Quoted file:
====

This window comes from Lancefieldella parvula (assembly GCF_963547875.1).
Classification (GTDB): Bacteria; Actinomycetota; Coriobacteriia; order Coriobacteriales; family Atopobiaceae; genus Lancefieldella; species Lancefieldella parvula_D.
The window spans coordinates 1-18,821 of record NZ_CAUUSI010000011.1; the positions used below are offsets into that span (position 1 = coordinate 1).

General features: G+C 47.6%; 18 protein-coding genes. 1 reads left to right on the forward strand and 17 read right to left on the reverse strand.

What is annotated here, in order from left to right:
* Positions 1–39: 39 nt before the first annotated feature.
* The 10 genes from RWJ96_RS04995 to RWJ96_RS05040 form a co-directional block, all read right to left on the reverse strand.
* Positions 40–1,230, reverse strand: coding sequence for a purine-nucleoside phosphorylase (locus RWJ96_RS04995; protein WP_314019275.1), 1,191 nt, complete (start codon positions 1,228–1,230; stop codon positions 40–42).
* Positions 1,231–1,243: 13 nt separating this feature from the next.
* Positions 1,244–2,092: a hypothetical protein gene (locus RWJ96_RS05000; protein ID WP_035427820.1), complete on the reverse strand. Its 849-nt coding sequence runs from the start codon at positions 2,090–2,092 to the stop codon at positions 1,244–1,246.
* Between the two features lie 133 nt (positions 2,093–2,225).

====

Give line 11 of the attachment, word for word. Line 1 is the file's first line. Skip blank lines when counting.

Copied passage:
* Between the two features lie 133 nt (positions 2,093–2,225).